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How Connected Devices Can Help Save Our Climate

This article is by Carsten Rhod Gregersen, CEO and Founder of Nabto, a P2P IoT connectivity provider that enables remote control of devices with secure end-to-end encryption. 

The Internet of Things (IoT) is about more than optimizing our creature comforts with smarter wearables and Connected Devices that are enhancing our homes with more responsive technology.

Energy-efficient by nature, IoT helps save electricity, cut operational costs and reduce greenhouse gas emissions.

In the wake of the 26th UN Climate Change Conference in Glasgow, connected devices are shaping up to play a key role in reducing humanity’s environmental impact and fighting climate change. From precision farming to smart energy, let’s explore how connected devices and their correct deployment can play an integral role in helping to save our climate.

Fighting the Climate Crisis

Mankind needs change and fast. The best-case scenarios that the United Nations Intergovernmental Panel on Climate Change (IPCC) describes require aggressive mitigation of global carbon emissions, calling for them to fall to levels from 40 to 70% lower than their 2010 levels. 

As a result, there is currently a mindset shift in how companies and cities approach sustainability. As the climate crisis intensifies and global investment preferences green sources, one should expect to see a much stronger link between digitalization and sustainability efforts in the coming years. In this context, IoT solutions promise to take an active role in achieving efficiencies by improving the flow of people, energy, goods, and information. 

IoT is essentially about collecting data and remotely controlling “things”, which makes it a catalyst for smarter decisions and innovative business models. Ultimately, the technology can be applied to extract more value from fewer resources and reduce environmental impact.

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Smart Applications, Real-World Impact

Cutting emissions and curbing climate change are certainly lofty ambitions, so let’s take a look at some real-world use cases of the technology.

One application is smart electrical grids. This steadily developing IoT-enabled energy supply network, which can detect and adjust for local changes in energy use, provides numerous green benefits. For example, one small component of the smart grid, the smart electricity meter, enables real-time two-way communication between consumer and utility, making it easier for the latter to meet energy demand with less waste by coordinating energy conservation as well as energy generation. Ericsson Research projects that the smart grid could alone cut greenhouse gas emissions by 3.9% by 2030. There’s also an inherent benefit for consumers too as utilities might start rewarding consumers for using less energy during high-demand hours.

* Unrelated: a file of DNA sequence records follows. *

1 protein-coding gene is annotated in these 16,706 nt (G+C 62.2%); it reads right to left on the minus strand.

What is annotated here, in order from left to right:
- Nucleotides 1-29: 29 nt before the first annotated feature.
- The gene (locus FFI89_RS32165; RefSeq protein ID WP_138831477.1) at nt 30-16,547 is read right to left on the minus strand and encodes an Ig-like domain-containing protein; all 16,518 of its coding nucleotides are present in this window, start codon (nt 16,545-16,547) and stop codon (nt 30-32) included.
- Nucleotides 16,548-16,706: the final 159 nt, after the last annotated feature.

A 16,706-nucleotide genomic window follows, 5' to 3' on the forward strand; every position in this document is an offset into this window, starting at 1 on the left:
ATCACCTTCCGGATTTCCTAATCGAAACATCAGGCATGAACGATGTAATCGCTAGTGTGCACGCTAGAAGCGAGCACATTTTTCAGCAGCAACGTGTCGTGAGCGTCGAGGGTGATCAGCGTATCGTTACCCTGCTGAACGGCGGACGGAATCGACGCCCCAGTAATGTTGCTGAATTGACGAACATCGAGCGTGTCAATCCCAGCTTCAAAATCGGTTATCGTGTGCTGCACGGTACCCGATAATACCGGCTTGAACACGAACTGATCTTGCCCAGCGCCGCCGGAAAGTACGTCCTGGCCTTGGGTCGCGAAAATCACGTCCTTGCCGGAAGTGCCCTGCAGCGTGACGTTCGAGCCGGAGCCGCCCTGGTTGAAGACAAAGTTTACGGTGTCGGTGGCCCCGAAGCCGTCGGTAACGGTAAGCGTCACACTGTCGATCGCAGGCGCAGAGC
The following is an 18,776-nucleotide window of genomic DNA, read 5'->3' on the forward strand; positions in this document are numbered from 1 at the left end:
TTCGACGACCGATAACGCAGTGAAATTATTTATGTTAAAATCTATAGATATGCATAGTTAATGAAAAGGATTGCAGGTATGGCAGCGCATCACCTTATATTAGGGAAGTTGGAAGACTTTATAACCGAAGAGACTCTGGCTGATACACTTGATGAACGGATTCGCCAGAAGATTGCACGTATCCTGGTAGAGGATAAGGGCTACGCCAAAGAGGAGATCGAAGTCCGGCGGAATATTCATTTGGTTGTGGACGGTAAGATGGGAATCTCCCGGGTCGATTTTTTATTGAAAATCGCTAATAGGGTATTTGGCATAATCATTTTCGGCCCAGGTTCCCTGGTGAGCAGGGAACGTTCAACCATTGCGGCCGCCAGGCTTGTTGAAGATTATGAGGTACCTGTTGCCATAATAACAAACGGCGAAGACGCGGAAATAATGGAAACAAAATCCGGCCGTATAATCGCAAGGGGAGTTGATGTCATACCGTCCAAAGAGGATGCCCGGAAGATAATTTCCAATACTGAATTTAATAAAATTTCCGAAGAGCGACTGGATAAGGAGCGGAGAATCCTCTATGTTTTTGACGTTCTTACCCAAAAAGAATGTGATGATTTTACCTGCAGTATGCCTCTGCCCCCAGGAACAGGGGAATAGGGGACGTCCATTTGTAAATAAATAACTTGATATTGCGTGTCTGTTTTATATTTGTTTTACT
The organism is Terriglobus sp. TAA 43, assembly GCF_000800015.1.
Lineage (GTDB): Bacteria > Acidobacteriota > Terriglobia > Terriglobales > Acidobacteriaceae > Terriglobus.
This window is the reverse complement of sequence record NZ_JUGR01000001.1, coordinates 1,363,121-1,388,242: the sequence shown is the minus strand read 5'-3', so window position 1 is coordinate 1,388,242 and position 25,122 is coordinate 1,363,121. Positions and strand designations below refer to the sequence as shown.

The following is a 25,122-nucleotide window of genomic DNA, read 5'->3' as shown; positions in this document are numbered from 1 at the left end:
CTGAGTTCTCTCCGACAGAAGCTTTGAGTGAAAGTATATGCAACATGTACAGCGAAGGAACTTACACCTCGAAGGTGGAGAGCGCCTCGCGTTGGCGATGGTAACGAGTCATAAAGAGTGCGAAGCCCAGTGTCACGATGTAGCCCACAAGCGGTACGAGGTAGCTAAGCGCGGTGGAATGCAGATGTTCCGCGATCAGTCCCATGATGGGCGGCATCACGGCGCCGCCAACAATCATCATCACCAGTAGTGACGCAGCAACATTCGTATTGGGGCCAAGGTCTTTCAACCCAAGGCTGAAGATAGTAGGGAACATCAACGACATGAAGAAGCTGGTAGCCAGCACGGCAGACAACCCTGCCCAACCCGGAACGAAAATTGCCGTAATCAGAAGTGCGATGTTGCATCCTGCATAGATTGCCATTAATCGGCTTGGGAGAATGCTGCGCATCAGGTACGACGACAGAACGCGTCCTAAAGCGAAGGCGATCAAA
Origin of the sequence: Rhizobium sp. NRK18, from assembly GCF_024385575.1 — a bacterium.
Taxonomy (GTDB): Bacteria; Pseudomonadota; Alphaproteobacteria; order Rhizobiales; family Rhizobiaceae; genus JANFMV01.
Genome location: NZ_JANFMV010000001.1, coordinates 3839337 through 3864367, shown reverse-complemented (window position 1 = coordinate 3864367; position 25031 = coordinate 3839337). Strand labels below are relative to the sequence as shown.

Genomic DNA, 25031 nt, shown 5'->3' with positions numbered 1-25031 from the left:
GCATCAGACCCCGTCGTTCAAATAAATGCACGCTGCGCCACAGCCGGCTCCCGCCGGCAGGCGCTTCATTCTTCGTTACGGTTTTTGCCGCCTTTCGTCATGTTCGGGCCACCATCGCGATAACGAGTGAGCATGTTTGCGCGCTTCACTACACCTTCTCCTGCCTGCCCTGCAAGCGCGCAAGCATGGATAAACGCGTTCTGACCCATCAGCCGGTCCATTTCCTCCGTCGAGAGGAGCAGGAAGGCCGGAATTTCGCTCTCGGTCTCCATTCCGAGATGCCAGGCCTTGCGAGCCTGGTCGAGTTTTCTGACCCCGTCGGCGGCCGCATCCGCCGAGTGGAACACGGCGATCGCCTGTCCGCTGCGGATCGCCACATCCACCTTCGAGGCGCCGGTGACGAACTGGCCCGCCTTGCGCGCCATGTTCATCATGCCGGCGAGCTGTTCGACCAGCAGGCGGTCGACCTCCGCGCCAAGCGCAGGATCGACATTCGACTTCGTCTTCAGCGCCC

Another application is found in precision farming. Agriculture is among the largest contributors to climate change, accounting for 24% of human-generated greenhouse gas emissions, which makes it the world’s second-largest emitter after the energy sector. Here, too, smart devices can help to remove inefficiencies and cut waste. 

Precision farming uses sensors to test soil and water levels and enable site-specific field management. This is vital since soil fertility and yields differ dramatically, up to 400%, across a single field. Therefore, this technology helps identify which areas have a fertilizer or moisture deficiency and give different amounts of care to different parts of the field. The World Economic Forum estimates that if 15-25% of farms adopted precision agriculture, global yield could be increased by 10-15% by 2030, while greenhouse gas emissions and water use could be reduced by 10% and 20%.

The Sky is the Limit

Perhaps the most exciting thing is that IoT can be applied across industries. Smart grids and precision farming are but two ways that connected devices can help to fight climate change, and yet this incredibly flexible technology can be used in many more applications. Couple this with the additional insight that can be offered by Artificial Intelligence (AI) and machine learning and the sky is the limit.

Beyond newfound efficiencies, connected devices can also work to enforce government regulations. For example, IoT sensors will be increasingly important in the effort to expand carbon monitoring and taxation. As the UN Climate Action Sustainable Innovation Forum has reported, only 15% of carbon emissions are priced and taxed today, and the group hopes for aggressive expansion.

IoT has great potential to play a key role in helping fight climate change by helping us to reduce our greenhouse gas emissions and live more sustainably. A key to success will be to leverage managed connectivity solutions and work with an ecosystem of partners with proven capabilities in their domain to create IoT solutions that can be deployed globally and scale quickly. As global temperatures are rising, the time to act is now if we are to prevent irreversible damage to our planet.

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